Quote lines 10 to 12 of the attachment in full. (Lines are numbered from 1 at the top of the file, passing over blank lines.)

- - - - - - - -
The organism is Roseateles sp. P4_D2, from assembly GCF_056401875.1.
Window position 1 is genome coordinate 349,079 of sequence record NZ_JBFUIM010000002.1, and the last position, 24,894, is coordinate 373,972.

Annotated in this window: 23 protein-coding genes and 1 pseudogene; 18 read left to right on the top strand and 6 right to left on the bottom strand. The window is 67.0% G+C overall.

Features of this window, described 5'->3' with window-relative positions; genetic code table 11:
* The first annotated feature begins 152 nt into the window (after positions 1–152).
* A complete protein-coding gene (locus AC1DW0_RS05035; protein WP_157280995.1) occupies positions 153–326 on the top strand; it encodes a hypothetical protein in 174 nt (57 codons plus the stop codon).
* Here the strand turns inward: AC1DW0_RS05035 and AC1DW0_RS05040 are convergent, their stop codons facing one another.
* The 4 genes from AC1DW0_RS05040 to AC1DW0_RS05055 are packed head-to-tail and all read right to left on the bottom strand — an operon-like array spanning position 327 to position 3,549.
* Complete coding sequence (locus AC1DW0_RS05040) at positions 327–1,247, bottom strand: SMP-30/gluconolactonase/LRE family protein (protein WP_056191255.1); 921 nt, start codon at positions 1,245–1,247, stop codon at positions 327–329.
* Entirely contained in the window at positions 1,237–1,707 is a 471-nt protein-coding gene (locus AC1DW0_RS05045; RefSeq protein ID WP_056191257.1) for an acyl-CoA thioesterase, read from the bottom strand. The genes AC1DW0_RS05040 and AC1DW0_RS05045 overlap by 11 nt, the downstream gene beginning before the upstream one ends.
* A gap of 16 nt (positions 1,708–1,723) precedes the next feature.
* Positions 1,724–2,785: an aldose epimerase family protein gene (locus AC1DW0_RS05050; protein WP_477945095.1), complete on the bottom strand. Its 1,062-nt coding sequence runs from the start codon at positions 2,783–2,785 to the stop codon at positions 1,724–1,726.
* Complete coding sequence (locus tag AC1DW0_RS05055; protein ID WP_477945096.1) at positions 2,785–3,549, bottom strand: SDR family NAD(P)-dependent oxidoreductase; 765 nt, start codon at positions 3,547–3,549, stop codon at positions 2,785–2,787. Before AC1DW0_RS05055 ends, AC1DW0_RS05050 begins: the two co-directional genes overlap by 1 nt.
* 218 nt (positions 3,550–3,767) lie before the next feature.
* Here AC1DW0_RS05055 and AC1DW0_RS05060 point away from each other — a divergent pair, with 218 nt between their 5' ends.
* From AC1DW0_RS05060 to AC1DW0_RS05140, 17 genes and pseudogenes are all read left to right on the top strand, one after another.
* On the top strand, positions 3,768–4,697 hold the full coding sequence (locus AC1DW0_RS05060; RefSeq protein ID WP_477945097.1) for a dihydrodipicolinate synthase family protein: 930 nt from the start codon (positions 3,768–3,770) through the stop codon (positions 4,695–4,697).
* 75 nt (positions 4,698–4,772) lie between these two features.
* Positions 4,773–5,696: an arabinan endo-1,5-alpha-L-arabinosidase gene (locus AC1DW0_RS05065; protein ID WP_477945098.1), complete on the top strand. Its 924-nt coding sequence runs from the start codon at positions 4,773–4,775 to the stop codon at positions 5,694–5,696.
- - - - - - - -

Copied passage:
* Entirely contained in the window at positions 1,237–1,707 is a 471-nt protein-coding gene (locus AC1DW0_RS05045; RefSeq protein ID WP_056191257.1) for an acyl-CoA thioesterase, read from the bottom strand. The genes AC1DW0_RS05040 and AC1DW0_RS05045 overlap by 11 nt, the downstream gene beginning before the upstream one ends.
* A gap of 16 nt (positions 1,708–1,723) precedes the next feature.
* Positions 1,724–2,785: an aldose epimerase family protein gene (locus AC1DW0_RS05050; protein WP_477945095.1), complete on the bottom strand. Its 1,062-nt coding sequence runs from the start codon at positions 2,783–2,785 to the stop codon at positions 1,724–1,726.